Anionic surfactants having sulfate group include salts of alkyl sulfate esters such as sodium hexadecyl sulfate (Krafft point; 43° C.) and sodium octadecyl sulfate (Krafft point; 58° C.); salts of alkyl disulfate esters such as sodium hexadecyl disulfate ester (Krafft point; 39° C.) and sodium octadecyl disulfate ester (Krafft point; 45° C.); salts of alkylether sulfate esters such as sodium octadecylether sulfate ester (Krafft point; 46° C.) and sodium octadecyl diether sulfate ester (Krafft point; 40° C.); and salts of fatty acid alkanolamide sulfate esters such as sodium palmitoyl ethanolamide sulfate ester (Krafft point; 42° C.), sodium stearoyl ethanolamide sulfate ester (Krafft point; 53° C.), sodium palmitoyl propanolamide sulfate ester (Krafft point;47° C.), and sodium stearoyl propanolamide sulfate ester (Krafft point; 57° C.). Anionic surfactants having sulfonate group include salts of alkanesulfonic acids such as sodium dodecanesulfonate (Krafft point; 38° C.), sodium tetradecanesulfonate (Krafft point;48° C.), sodium pentadecanesulfonate (Krafft point; 48° C.), sodium hexadecanesulfonate (Krafft point; 57° C.), sodium heptadecanesulfonate (Krafft point; 62° C.), and sodium octadecanesulfonate (Krafft point; 70° C.); salts of alkylbenzenesulfonates such as sodium dodecylbenzenesulfonate (Krafft point; 40° C.), sodium tetradecylbenzenesulfonate (Krafft point; 43° C.), sodium hexadecylbenzenesulfonate (Krafft point; 46° C.), and sodium octadecylbenzenesulfonate (Krafft point; 56° C.); salts of acyloxyethanesulfonic acids such as sodium myristoyloxyethanesulfonate (Krafft point; 39° C.), sodium palmitoyloxyethanesulfonate (Krafft point; 51° C.), and sodium stearoyloxyethanesulfonate (Krafft point; 51° C.); and salts of acyltaurines such as sodium palmitoyltaurine (Krafft point; 43° C.), sodium stearoyltaurine (Krafft point; 58° C.), sodium palmitoylmethyltaurine (Krafft point; 43° C), and sodium stearoylmethyltaurine (Krafft point; 58° C). Among these anionic surfactants, salts of acyltaurines or acylmethyl taurines are particularly preferably used because of the high stability in blood of the liposome preparations and their industrial supply.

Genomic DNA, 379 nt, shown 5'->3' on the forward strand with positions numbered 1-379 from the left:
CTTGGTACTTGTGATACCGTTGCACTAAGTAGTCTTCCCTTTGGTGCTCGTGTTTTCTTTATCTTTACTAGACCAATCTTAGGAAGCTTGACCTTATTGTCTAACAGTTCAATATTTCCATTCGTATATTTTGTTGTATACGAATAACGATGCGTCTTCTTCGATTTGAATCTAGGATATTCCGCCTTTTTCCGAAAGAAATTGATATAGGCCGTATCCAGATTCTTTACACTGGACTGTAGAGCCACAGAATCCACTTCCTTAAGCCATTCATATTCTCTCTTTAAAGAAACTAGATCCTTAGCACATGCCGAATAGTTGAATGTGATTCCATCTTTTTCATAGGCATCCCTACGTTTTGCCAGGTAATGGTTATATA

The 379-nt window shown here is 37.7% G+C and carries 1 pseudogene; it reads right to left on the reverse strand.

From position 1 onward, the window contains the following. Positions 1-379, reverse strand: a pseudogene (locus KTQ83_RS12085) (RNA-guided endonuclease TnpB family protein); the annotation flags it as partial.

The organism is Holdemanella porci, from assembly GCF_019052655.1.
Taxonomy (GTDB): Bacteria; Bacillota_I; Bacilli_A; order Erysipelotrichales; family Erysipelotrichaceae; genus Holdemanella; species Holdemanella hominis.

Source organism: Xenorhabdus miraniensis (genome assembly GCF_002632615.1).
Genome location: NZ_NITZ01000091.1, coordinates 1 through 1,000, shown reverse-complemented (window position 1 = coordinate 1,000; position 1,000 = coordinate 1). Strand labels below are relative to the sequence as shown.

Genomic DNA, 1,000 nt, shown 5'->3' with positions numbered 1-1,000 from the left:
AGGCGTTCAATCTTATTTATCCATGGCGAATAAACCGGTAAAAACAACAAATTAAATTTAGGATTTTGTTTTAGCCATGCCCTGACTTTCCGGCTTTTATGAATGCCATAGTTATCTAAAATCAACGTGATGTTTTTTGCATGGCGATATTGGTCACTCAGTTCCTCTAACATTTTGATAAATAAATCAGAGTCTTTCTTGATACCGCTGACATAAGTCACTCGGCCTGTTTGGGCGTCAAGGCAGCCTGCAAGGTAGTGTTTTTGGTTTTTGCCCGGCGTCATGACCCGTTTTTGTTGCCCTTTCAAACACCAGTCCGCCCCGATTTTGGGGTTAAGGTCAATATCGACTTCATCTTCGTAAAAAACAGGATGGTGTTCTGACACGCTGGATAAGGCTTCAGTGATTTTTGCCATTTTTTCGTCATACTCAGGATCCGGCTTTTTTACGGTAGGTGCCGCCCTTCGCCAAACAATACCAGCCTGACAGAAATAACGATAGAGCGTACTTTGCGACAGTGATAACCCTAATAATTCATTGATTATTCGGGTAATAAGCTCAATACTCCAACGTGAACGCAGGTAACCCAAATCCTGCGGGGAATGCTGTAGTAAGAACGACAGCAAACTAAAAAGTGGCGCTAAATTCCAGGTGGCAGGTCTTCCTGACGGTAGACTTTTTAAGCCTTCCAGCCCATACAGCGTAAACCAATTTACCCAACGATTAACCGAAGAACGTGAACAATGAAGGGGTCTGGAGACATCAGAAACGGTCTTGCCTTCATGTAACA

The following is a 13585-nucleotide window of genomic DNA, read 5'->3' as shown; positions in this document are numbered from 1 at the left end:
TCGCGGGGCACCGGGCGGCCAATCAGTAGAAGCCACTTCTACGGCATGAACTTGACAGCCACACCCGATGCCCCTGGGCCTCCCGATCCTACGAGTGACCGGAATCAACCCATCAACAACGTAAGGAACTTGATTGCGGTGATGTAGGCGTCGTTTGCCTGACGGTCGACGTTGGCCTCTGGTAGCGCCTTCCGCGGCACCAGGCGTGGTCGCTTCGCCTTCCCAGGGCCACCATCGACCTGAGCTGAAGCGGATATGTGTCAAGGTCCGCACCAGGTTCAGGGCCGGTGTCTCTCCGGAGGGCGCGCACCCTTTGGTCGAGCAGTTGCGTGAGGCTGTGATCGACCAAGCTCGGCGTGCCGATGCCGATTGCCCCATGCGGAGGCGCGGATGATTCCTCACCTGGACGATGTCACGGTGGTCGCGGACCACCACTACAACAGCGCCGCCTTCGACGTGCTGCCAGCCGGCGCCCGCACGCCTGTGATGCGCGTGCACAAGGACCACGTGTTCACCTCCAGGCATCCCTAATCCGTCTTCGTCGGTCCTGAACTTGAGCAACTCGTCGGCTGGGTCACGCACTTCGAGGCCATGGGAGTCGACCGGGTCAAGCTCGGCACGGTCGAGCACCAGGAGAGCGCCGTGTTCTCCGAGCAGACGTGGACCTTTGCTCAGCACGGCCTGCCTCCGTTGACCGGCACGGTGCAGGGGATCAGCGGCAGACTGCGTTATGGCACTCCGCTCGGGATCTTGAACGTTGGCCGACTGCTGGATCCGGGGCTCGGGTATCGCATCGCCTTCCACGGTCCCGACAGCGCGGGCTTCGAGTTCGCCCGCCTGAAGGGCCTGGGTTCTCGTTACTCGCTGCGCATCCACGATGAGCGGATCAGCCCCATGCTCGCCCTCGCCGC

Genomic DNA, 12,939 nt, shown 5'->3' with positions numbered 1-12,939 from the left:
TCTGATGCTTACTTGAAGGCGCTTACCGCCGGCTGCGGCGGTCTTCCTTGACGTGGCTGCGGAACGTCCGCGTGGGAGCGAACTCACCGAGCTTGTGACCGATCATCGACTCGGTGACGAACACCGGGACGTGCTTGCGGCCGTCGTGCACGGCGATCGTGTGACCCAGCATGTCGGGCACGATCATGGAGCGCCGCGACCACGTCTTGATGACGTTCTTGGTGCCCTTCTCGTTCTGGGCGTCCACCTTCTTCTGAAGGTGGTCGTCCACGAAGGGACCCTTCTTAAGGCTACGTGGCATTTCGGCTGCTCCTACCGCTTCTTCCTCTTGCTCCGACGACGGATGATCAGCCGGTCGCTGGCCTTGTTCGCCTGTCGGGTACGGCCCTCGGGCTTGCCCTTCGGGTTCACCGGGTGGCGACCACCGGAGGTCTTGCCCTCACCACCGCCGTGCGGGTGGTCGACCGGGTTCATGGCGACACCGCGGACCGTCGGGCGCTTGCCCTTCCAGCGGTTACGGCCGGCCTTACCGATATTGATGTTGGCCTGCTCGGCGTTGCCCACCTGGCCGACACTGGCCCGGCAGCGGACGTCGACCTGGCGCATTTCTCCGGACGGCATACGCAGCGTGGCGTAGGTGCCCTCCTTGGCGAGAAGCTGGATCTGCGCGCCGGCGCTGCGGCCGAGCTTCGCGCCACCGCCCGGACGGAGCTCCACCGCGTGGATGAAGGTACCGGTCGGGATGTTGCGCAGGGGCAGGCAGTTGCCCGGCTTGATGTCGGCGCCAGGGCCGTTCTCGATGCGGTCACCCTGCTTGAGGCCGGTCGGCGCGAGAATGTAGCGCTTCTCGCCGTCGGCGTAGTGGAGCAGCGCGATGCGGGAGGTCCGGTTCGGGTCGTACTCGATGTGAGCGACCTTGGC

In the following, the method for production of the liposome compositions of this invention is described.

The liposome compositions of this invention are prepared so that the phase transition temperature may generally be in the range of about 37 to 60° C., preferably about 40° to 55° C. Adjustment of the phase transition temperature can be achieved by adequate selection of the kind and the combination ratio of phospholipids and anionic surfactants used. The phase transition temperature of the liposomal membrane thus combined can be confirmed by calorimetry such as DSC (Differential Scanning Calorimeter) or by measurement of the amount released of the drug entrapped in liposome. To adjust the phase transition temperature of the liposomal membrane in the range described above, about 0.5-50 weight parts, preferably about 5-20 weight parts of an anionic surfactant is used per 100 weight parts of a phospholipid. By adjusting the phase transition temperature of the liposomal membrane in the range described above, the purpose of this invention that the clearance in blood of the liposome compositions obtained is prolonged can be attained advantageously.

For producing the liposome preparations of this invention, aqueous mediums containing anionic surfactants at the concentrations above their critical micelle concentrations are used. The critical micelle concentrations can be determined by usual methods, for example by investigating the relation between physical properties such as surface tension, osmotic pressure coefficient, and electric conductivity, and the concentration of the anionic surfactant [Masayuki Nakagaki and Naofumi Koga, "Drug Physicochemistry (Yakuhin Butsurikagaku)", 3rd Edn., p 111 (1969), Nankodo]. Therefore, aqueous mediums can be prepared by using these measurements as indices so that the concentration of the anionic surfactant may be above the critical micelle concentration and the ratio of the amount of the anionic surfactant to that of the phospholipid may be in the range described above. These aqueous mediums may be prepared by dissolving an anionic surfactant in an aqueous medium at a temperature higher than the Krafft point, or by suspending at a temperature lower than the Krafft point. It is desirable that a water-soluble drug is dissolved in these aqueous solutions, and, if necessary, other additives (e.g. sugars and salts as osmotic pressure modifiers, buffers as pH modifiers) may be dissolved. The content of a drug depends on the purpose of the therapy and the potency of the drug.